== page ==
Fed signals it could yank economic support quicker as inflation sticks around
The Federal Reserve will consider pulling back economic support sooner "as the threat of persistently high inflation has grown," chair Jerome Powell said during a congressional hearing on Tuesday.
Why it matters: This is the biggest signal yet the Fed is backing away from its stance that soaring prices would be fleeting — a change that could shift its policies that underpin the economy.
Catch up quick: Up until now, Powell has taken a hard line that elevated inflation would be "transitory" — a word that should now be retired, Powell said on Tuesday.
- "The word 'transitory' has different meanings to different people. We tend to use it to mean that it won't leave a permanent mark in the form of higher inflation," Powell said, noting "transitory" should be swapped for more specific language.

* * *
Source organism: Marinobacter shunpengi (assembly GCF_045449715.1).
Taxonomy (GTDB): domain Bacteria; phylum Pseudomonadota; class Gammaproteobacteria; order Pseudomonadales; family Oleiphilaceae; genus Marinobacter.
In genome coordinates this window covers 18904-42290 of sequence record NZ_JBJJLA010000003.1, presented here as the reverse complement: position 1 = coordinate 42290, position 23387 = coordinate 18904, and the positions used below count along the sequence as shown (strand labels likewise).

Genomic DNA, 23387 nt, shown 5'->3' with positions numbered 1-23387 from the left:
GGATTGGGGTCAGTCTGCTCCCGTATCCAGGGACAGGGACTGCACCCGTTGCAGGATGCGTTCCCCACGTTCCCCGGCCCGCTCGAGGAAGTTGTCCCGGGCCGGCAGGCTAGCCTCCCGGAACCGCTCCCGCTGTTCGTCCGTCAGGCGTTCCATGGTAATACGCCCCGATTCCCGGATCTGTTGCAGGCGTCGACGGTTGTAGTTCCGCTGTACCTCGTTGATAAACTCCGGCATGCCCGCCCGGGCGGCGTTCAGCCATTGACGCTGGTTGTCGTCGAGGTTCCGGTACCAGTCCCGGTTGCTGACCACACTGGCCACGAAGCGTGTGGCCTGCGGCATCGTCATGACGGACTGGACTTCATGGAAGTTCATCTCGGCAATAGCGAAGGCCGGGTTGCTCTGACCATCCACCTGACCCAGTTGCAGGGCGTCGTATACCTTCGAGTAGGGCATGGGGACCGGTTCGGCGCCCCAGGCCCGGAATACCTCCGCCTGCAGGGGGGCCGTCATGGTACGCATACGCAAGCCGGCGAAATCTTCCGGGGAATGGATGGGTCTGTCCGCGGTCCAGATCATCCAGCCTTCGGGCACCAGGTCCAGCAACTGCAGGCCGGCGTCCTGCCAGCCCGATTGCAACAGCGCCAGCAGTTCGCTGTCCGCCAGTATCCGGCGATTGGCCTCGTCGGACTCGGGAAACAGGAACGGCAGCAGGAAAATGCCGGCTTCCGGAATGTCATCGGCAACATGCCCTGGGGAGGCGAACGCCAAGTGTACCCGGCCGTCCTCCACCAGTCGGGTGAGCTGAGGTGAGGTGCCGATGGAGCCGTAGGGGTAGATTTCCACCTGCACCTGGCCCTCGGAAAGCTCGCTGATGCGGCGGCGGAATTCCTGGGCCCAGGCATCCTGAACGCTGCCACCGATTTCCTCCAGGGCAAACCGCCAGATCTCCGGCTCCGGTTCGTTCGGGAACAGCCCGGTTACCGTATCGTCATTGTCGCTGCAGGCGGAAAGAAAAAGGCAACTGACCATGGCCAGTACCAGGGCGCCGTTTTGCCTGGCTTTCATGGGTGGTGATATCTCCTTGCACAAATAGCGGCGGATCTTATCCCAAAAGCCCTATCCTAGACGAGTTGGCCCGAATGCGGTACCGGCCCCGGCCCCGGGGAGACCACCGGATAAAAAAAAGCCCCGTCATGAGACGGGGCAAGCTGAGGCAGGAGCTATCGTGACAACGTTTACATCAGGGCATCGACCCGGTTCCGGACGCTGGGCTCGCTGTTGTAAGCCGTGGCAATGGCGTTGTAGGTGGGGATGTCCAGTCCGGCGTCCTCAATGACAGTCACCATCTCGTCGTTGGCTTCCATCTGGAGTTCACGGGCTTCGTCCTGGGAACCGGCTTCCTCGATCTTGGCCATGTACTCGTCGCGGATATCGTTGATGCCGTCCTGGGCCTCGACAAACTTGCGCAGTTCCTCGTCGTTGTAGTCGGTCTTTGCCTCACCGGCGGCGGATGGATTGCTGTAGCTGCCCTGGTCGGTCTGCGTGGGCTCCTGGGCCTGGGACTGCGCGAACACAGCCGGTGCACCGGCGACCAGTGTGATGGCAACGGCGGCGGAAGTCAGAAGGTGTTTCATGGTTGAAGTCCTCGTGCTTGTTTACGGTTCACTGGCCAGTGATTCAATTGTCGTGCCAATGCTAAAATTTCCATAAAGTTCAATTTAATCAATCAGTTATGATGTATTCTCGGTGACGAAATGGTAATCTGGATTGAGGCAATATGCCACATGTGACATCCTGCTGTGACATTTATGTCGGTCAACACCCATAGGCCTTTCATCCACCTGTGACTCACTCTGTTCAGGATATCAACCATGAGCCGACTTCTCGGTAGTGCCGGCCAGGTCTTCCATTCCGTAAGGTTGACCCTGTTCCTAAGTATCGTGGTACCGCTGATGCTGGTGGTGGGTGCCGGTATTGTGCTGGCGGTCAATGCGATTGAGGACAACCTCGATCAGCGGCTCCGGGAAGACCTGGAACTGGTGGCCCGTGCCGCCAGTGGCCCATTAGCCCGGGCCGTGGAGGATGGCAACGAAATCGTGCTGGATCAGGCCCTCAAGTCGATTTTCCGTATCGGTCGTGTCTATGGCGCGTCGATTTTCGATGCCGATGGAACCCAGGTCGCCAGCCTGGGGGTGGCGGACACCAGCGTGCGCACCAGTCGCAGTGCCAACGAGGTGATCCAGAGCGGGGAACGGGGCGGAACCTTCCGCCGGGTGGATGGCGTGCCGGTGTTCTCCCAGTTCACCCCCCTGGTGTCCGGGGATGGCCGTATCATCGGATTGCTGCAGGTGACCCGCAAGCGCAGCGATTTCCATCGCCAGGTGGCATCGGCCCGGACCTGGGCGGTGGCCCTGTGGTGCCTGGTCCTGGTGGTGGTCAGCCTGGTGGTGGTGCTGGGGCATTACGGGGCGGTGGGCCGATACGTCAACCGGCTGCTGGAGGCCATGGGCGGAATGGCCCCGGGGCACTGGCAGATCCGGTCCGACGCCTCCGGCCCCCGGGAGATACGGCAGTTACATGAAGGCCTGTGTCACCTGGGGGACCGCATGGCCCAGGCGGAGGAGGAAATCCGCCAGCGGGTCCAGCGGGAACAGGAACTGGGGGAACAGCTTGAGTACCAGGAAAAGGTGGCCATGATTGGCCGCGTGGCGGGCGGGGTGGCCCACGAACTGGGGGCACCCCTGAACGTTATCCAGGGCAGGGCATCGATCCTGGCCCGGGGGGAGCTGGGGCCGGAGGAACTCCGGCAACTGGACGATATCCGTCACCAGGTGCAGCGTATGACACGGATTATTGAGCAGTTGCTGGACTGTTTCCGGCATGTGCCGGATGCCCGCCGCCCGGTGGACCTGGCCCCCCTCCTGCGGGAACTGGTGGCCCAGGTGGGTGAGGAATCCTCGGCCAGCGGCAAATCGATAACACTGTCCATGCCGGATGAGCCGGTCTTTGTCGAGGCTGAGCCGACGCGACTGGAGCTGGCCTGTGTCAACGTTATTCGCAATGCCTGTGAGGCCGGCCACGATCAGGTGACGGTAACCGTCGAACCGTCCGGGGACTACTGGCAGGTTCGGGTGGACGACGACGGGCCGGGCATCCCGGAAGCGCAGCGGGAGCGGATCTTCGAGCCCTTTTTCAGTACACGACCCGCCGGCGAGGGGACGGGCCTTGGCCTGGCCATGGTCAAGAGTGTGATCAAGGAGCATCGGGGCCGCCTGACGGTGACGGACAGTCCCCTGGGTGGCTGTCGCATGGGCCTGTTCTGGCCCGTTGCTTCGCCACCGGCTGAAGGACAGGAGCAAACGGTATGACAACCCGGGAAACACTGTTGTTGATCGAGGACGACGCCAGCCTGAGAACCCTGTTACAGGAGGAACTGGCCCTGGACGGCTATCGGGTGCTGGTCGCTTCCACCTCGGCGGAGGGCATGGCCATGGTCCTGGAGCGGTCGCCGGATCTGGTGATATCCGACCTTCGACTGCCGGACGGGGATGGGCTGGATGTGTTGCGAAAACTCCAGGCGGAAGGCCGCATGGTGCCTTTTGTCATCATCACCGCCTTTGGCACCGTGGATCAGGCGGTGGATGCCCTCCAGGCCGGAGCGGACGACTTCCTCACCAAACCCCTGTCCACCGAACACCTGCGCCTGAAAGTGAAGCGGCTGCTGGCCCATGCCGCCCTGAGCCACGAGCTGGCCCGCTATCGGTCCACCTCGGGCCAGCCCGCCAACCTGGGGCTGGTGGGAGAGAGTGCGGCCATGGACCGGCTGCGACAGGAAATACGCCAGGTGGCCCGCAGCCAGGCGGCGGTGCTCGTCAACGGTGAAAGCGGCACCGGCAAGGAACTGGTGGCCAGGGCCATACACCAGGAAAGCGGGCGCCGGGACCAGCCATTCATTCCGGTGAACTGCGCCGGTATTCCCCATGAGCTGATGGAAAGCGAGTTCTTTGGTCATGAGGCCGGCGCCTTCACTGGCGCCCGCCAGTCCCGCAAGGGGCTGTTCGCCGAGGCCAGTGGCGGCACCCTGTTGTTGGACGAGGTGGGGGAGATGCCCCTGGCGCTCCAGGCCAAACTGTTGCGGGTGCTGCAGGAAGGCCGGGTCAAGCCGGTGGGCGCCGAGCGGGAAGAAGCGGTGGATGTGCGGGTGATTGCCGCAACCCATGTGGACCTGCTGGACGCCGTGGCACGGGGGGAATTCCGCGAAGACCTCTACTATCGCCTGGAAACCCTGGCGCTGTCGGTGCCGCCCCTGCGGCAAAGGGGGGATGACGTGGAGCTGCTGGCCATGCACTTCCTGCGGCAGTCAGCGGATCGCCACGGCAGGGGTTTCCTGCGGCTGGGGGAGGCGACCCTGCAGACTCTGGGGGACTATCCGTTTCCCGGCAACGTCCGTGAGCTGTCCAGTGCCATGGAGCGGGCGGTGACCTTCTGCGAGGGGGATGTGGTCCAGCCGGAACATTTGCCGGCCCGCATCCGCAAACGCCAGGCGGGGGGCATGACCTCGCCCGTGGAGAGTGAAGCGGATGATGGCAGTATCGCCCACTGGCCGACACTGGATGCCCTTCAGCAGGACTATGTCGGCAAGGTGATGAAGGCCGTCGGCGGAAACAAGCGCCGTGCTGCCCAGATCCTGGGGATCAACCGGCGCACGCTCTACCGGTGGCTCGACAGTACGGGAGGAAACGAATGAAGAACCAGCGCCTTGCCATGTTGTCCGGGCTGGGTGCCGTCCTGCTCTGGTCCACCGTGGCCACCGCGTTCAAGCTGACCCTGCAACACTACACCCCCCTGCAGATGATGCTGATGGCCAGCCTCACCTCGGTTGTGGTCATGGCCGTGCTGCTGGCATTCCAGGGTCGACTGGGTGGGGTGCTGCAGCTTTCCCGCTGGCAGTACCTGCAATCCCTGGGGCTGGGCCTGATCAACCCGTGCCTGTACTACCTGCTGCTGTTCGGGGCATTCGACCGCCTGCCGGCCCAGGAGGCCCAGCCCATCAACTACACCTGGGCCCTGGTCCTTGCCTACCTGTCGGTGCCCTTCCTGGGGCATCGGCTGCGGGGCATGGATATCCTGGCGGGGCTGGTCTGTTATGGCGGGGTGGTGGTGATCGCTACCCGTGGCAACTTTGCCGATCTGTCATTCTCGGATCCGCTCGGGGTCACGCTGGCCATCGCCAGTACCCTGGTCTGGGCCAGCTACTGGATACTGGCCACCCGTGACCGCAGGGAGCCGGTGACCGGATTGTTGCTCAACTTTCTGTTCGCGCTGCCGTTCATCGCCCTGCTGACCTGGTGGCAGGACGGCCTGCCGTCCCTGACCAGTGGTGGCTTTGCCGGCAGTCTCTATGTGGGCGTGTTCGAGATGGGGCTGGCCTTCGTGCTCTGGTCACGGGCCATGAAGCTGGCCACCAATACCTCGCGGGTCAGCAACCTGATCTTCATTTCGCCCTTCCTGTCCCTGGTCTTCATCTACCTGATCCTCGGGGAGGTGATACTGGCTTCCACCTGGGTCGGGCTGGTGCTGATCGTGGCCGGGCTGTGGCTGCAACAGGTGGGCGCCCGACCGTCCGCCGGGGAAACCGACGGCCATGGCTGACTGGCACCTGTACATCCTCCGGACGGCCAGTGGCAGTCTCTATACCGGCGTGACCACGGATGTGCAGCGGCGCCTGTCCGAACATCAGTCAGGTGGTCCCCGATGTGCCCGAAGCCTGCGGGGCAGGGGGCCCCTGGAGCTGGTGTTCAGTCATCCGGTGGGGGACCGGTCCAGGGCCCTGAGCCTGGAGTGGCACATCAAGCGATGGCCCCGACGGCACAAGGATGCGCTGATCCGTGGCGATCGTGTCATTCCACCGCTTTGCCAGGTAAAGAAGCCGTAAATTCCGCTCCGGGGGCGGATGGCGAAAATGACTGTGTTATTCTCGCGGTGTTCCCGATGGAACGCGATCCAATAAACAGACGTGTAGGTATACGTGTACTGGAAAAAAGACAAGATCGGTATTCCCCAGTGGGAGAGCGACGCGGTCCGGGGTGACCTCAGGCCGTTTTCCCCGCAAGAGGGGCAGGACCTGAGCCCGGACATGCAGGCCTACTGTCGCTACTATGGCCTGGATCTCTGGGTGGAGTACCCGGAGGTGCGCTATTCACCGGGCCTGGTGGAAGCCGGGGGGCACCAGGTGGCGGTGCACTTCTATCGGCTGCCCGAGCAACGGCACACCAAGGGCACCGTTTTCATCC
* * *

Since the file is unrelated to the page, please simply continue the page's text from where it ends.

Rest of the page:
What they're saying: Powell signaled the Fed at its next meeting would consider accelerating the winddown of the gargantuan bond purchases supporting the recovery — something critics warn are contributing to overheating the economy.
- "At this point, the economy is very strong and inflationary pressures are high and it is therefore appropriate, in my view, to consider wrapping up the taper of our asset purchases ... perhaps a few months sooner," Powell said.
- The Fed announced it would steadily slow ("taper") bond buying earlier this month at a pace that would end the program by the middle of next year.
What's next: The Fed's next two-day policy meeting wraps up on Dec. 15.